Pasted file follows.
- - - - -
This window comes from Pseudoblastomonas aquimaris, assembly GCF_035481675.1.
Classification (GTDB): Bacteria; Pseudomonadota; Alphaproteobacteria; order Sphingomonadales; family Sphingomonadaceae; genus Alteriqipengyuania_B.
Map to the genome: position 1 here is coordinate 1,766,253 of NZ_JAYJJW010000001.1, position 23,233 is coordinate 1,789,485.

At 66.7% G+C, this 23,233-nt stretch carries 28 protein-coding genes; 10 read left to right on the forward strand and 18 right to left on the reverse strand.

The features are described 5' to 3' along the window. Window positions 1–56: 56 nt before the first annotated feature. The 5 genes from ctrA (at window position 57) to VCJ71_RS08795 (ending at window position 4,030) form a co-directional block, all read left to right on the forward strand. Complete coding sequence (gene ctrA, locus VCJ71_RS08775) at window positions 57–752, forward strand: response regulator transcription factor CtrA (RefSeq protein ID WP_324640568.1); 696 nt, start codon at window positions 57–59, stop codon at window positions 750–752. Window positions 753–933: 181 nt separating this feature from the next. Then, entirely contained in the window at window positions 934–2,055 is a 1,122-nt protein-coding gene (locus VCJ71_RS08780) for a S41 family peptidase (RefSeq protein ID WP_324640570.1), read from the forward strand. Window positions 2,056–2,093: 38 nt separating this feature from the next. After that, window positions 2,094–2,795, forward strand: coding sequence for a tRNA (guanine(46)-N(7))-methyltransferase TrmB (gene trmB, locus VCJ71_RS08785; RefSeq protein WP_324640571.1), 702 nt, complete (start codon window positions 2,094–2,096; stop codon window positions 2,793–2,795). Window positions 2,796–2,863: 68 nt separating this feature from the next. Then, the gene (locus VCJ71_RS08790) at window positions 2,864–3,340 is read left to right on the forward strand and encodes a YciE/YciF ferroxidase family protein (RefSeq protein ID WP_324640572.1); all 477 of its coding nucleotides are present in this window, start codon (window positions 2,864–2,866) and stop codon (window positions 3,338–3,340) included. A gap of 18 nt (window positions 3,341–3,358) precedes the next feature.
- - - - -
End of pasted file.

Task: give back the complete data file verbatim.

This window comes from Pseudoblastomonas aquimaris, assembly GCF_035481675.1.
Classification (GTDB): Bacteria; Pseudomonadota; Alphaproteobacteria; order Sphingomonadales; family Sphingomonadaceae; genus Alteriqipengyuania_B.
Map to the genome: position 1 here is coordinate 1,766,253 of NZ_JAYJJW010000001.1, position 23,233 is coordinate 1,789,485.

At 66.7% G+C, this 23,233-nt stretch carries 28 protein-coding genes; 10 read left to right on the forward strand and 18 right to left on the reverse strand.

The features are described 5' to 3' along the window. Window positions 1–56: 56 nt before the first annotated feature. The 5 genes from ctrA (at window position 57) to VCJ71_RS08795 (ending at window position 4,030) form a co-directional block, all read left to right on the forward strand. Complete coding sequence (gene ctrA, locus VCJ71_RS08775) at window positions 57–752, forward strand: response regulator transcription factor CtrA (RefSeq protein ID WP_324640568.1); 696 nt, start codon at window positions 57–59, stop codon at window positions 750–752. Window positions 753–933: 181 nt separating this feature from the next. Then, entirely contained in the window at window positions 934–2,055 is a 1,122-nt protein-coding gene (locus VCJ71_RS08780) for a S41 family peptidase (RefSeq protein ID WP_324640570.1), read from the forward strand. Window positions 2,056–2,093: 38 nt separating this feature from the next. After that, window positions 2,094–2,795, forward strand: coding sequence for a tRNA (guanine(46)-N(7))-methyltransferase TrmB (gene trmB, locus VCJ71_RS08785; RefSeq protein WP_324640571.1), 702 nt, complete (start codon window positions 2,094–2,096; stop codon window positions 2,793–2,795). Window positions 2,796–2,863: 68 nt separating this feature from the next. Then, the gene (locus VCJ71_RS08790) at window positions 2,864–3,340 is read left to right on the forward strand and encodes a YciE/YciF ferroxidase family protein (RefSeq protein ID WP_324640572.1); all 477 of its coding nucleotides are present in this window, start codon (window positions 2,864–2,866) and stop codon (window positions 3,338–3,340) included. A gap of 18 nt (window positions 3,341–3,358) precedes the next feature.